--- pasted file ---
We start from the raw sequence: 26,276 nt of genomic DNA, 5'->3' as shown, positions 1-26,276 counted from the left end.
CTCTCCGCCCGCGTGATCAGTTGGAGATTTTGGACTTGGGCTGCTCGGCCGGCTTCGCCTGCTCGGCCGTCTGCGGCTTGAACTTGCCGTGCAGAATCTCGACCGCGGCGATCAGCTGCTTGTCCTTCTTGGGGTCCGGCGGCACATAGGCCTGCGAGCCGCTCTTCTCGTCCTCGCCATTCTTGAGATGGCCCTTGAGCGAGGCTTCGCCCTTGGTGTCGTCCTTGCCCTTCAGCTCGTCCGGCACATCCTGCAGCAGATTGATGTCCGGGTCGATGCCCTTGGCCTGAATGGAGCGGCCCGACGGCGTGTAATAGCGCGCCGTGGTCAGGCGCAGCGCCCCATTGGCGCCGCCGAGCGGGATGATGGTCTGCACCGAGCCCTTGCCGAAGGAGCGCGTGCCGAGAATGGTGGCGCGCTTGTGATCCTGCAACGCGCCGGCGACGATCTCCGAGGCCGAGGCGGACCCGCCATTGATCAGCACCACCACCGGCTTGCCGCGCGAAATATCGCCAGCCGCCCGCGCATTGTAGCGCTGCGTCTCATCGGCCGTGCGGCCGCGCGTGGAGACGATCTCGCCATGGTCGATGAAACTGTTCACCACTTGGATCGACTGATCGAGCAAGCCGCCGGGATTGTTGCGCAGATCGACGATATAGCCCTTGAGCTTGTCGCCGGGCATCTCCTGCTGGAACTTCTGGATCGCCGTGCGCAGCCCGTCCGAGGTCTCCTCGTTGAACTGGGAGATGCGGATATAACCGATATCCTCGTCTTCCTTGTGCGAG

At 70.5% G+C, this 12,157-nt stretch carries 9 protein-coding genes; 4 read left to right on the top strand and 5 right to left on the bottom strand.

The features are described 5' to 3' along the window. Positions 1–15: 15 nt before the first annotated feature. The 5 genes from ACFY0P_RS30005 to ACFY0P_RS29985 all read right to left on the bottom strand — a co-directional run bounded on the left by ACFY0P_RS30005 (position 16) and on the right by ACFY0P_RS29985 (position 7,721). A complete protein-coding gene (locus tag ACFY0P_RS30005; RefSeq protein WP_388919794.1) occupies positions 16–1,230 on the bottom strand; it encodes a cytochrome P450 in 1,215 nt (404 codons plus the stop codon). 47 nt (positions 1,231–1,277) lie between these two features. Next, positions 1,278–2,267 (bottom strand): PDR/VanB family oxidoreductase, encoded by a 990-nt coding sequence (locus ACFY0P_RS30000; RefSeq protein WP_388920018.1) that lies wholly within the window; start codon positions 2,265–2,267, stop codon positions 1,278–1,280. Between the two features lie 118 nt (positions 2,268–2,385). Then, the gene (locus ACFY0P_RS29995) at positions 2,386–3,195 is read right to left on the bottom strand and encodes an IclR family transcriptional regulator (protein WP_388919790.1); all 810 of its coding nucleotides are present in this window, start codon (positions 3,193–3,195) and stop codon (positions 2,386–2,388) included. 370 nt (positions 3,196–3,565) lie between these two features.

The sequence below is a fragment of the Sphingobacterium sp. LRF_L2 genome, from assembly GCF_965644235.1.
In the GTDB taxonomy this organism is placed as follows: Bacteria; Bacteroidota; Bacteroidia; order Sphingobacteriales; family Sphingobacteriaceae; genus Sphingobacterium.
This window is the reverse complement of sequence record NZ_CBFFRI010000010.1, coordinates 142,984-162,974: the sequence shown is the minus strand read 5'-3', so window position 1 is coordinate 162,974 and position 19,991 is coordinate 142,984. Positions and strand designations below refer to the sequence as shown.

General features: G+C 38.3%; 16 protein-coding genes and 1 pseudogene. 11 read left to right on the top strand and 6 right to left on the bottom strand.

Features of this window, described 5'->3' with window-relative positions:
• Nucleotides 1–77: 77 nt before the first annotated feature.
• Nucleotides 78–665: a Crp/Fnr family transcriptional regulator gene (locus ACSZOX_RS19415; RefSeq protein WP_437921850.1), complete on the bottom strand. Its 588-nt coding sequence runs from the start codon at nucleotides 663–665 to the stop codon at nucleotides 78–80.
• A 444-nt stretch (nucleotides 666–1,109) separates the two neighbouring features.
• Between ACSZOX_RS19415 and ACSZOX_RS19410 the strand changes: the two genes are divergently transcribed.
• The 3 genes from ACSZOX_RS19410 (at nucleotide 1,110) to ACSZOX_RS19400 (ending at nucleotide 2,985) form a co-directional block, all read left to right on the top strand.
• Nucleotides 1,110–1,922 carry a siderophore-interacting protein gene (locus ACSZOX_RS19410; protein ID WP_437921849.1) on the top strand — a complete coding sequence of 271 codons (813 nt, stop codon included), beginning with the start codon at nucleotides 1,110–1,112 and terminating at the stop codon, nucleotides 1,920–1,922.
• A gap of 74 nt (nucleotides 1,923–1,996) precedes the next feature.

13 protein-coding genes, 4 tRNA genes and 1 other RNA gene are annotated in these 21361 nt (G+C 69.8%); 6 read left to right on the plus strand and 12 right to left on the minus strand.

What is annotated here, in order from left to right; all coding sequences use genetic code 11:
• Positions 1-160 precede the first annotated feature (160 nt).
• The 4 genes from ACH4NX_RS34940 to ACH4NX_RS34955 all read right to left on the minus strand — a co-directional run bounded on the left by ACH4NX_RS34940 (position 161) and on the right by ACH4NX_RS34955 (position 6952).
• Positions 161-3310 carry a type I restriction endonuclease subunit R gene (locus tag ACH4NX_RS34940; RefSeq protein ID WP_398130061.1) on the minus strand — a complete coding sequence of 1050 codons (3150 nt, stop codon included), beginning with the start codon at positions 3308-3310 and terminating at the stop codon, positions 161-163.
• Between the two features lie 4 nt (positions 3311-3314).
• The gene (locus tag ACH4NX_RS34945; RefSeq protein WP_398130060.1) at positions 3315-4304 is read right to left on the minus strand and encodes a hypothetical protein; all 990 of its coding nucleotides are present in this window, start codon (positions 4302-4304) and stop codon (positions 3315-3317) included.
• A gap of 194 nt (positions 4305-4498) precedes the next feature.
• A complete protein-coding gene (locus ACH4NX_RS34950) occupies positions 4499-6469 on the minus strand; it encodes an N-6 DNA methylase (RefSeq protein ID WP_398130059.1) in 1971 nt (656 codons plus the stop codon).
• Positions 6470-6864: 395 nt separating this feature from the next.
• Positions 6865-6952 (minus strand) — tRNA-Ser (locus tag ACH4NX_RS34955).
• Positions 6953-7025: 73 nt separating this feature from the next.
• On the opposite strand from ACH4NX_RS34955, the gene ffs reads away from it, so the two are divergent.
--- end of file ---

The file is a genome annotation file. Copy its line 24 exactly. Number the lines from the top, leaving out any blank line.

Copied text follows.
• A gap of 194 nt (positions 4305-4498) precedes the next feature.